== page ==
Limited liability led to limited care for other people’s money


In 1776, Adam Smith warned of the dangers of limited liability. Company directors were “the managers of other people’s money”. They could not be expected to watch over it with the “anxious vigilance” that partners would apply to their own cash. “Negligence and profusion,” Smith concluded, “must always prevail.”

The South Sea bubble and other scandals of the early 18th century provided the background to Smith’s observation. For the next 150 years, corporate organisation was viewed with deep suspicion. But the huge capital requirements of rail transport paved the way for the extension of the limited liability model, which capped shareholders’ losses when their companies could not pay their debts.

Still, partnership (which offers no such protection) remained the norm in finance. The failure in 1866 of Overend Gurney, the iconic British banking collapse of the 19th century, happened just a year after its incorporation. When the House of Baring faced collapse in 1890, the Bank of England co-ordinated a rescue, but the partners were ruined.

Louis Brandeis, a progressive lawyer who became a distinguished Supreme Court Justice, borrowed Smith’s “other people’s money” as the title of his excoriation of American finance sector at the beginning of the 20th century. Brandeis’s concern was the intermingling of industry and finance that was characteristic of America’s “gilded age”. It had allowed JP Morgan and Andrew Carnegie, Henry Clay Frick and John D Rockefeller to create a self-reinforcing cycle of economic and political power. That power, Brandeis stressed, was acquired with the savings of the American public.

The progressive backlash led by Brandeis and hostile journalists — the “muckrakers”, such as Ida Tarbell and Upton Sinclair — enjoyed some success in exposing the excesses of capitalism. The great industrialists of the interwar era, such as Alfred Sloan and Henry Ford, treated finance with disdain.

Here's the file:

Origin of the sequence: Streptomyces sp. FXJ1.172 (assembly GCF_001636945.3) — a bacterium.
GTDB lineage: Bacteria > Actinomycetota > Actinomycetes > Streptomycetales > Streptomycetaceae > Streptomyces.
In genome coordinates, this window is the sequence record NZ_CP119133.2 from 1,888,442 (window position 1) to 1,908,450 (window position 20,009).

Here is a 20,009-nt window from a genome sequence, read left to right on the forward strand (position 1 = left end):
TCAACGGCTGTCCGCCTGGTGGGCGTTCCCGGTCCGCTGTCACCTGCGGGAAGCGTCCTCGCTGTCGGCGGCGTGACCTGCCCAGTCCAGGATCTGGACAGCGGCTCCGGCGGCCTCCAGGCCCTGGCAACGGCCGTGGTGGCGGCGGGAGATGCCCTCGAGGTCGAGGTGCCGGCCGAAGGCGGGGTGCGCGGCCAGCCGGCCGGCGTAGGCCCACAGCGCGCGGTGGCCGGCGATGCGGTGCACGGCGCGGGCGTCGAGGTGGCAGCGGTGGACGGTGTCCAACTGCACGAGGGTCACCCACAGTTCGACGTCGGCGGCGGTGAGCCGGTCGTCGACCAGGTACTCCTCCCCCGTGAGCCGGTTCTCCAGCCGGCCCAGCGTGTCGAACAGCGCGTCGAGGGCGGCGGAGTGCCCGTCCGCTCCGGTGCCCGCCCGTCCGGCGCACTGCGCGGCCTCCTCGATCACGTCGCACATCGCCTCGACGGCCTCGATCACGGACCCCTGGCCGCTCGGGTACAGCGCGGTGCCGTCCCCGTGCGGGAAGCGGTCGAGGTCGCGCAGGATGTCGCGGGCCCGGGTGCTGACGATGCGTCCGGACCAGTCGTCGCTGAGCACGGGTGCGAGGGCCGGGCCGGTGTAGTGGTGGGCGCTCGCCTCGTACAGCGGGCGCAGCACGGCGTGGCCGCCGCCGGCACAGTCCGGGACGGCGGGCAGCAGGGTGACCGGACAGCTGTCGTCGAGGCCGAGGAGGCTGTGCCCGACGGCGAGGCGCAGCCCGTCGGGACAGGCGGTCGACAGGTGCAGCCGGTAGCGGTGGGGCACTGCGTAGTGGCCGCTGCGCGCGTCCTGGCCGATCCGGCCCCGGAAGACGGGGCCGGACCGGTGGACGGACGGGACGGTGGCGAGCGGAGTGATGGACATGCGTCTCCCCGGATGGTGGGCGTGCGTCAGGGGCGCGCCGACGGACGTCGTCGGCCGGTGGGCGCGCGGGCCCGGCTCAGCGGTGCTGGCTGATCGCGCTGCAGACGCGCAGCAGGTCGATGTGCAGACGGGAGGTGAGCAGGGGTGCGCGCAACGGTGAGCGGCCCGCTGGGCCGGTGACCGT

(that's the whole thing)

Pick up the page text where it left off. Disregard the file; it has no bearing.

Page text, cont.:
Smith was not alone in warning that those who staked other people’s money would not treat it as carefully as their own: “When I speak of high finance as a harmful factor in recent years, I am speaking about a minority which includes the type of individual who speculates with other people’s money.”

This was President Franklin Roosevelt in 1936. The Wall Street crash and the introduction of securities regulation imposed new discipline on finance and its relationship to business. That worked for 50 years. But when Barings failed again in 1995, the organisation had become a limited company. The wealth of managers who supervised “rogue trader” Nick Leeson survived the crash; their business did not.

Barings had converted to a public company as part of the rush to incorporation that characterised the financial sector in the 1980s and 1990s. Partnerships had been the norm in stockbroking, market making and investment banking; mutuals had been common in lending for house purchase and in insurance. Most now chose limited liability and a stock market listing. Lehman was one of the first to become a public company — and its first near-death experience, in 1984, soon followed.

The ostensible reason for conversion in most cases was the need for wider access to capital; the effect was that the goodwill of these businesses could be monetised for the benefit of those fortunate enough to be around at the time. A less widely appreciated consequence was that people in lower tiers of these organisations, deprived of the rewards of partnership, received as bonuses the profit shares once paid to partners.

A new gilded age began. The mantra of “shareholder value” restored the nexus between finance and business that Smith had feared and Brandeis denounced, and again elided the difficult but critical distinction between other people’s money and one’s own. And the stage was set for negligence and profusion to prevail once again.


This article was first published the Financial Times on September 9th, 2015.

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